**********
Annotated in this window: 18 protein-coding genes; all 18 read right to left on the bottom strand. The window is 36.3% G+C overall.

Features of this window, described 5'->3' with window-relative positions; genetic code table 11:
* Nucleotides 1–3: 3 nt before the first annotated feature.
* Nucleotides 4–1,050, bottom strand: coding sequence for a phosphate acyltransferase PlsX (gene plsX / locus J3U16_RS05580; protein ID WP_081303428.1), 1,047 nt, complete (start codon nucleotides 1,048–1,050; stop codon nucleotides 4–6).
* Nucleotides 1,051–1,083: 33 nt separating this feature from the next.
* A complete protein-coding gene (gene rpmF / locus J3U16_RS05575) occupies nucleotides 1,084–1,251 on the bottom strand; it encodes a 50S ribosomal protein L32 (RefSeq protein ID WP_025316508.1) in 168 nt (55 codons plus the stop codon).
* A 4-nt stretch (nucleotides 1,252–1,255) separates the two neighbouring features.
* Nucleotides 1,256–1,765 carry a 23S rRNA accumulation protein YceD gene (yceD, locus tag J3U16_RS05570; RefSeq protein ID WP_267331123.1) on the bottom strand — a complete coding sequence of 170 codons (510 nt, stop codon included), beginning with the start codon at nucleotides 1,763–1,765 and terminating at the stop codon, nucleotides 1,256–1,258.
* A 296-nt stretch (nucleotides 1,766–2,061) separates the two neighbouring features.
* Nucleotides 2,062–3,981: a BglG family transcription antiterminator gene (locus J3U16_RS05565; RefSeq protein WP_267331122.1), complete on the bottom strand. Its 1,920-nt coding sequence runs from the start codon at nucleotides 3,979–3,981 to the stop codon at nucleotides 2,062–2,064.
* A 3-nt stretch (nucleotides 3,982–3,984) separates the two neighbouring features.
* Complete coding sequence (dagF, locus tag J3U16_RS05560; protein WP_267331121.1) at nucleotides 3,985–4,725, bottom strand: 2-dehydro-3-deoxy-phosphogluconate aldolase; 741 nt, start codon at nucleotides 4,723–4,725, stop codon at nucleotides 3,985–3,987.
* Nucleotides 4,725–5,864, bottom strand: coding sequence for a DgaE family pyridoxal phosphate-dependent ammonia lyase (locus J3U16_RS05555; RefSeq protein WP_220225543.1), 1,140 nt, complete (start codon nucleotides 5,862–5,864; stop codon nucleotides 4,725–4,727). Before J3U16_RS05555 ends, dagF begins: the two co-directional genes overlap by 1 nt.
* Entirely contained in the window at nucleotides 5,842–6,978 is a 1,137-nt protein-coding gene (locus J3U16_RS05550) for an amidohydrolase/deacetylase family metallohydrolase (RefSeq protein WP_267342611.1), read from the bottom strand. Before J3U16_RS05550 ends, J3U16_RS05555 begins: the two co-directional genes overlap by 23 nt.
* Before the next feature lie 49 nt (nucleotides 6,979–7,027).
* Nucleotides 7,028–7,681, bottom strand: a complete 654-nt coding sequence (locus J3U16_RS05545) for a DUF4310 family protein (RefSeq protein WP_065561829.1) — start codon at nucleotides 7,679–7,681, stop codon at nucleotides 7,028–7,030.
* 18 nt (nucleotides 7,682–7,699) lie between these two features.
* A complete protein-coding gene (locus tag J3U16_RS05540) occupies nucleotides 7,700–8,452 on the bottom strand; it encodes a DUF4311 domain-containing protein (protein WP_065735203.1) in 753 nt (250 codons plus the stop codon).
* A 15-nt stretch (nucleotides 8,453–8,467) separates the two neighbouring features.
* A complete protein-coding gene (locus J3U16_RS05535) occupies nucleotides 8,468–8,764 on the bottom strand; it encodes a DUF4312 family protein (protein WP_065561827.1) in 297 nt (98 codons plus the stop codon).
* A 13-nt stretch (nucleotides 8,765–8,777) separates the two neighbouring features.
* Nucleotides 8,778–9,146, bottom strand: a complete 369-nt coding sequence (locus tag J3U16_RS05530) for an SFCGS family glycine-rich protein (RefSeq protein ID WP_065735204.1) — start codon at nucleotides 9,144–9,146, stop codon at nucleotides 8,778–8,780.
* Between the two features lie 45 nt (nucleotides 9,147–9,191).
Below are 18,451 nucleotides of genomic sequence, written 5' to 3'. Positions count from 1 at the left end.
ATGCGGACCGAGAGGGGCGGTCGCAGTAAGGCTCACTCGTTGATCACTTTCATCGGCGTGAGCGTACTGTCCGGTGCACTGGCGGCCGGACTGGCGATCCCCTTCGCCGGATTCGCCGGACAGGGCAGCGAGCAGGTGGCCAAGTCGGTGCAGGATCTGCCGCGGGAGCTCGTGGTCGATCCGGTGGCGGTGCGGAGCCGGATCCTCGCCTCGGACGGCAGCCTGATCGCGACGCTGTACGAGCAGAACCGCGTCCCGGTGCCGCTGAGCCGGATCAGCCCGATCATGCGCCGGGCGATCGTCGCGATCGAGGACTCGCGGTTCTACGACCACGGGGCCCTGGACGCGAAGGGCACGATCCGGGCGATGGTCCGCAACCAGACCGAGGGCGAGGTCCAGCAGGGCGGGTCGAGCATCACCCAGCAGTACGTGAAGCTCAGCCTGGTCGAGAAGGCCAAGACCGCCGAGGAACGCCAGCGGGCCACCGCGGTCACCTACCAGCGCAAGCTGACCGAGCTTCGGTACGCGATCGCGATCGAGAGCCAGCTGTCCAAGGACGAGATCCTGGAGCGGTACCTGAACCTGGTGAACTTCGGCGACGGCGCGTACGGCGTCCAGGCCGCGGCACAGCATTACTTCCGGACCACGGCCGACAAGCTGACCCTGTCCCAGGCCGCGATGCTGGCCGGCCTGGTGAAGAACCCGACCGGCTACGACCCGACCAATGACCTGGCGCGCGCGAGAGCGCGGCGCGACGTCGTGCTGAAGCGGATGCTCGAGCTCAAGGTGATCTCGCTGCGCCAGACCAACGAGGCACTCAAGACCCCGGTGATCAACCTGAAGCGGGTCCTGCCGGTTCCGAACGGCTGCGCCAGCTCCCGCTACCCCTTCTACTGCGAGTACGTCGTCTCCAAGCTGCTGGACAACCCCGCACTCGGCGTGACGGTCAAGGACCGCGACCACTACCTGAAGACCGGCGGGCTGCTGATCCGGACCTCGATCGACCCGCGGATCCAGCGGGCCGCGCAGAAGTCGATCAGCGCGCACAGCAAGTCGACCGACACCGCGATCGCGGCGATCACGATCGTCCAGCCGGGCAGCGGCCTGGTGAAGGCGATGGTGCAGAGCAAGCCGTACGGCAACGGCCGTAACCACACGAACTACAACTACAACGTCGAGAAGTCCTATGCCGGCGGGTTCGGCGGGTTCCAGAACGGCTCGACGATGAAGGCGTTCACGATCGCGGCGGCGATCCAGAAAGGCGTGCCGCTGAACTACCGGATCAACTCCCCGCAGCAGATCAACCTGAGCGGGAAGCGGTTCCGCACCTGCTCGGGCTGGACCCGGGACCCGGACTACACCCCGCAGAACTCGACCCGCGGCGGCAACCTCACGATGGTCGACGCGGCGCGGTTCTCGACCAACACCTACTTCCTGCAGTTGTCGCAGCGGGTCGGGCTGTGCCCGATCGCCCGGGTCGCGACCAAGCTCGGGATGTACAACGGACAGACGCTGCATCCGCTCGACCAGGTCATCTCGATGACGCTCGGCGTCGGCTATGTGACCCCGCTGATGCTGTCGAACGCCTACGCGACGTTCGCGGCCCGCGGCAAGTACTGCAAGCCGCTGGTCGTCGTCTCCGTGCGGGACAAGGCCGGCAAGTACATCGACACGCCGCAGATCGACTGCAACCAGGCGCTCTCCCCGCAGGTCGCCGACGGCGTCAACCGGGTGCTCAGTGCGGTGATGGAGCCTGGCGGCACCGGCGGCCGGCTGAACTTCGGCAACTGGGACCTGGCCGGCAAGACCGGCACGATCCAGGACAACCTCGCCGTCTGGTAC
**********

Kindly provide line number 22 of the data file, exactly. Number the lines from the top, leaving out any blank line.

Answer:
* Nucleotides 8,778–9,146, bottom strand: a complete 369-nt coding sequence (locus tag J3U16_RS05530) for an SFCGS family glycine-rich protein (RefSeq protein ID WP_065735204.1) — start codon at nucleotides 9,144–9,146, stop codon at nucleotides 8,778–8,780.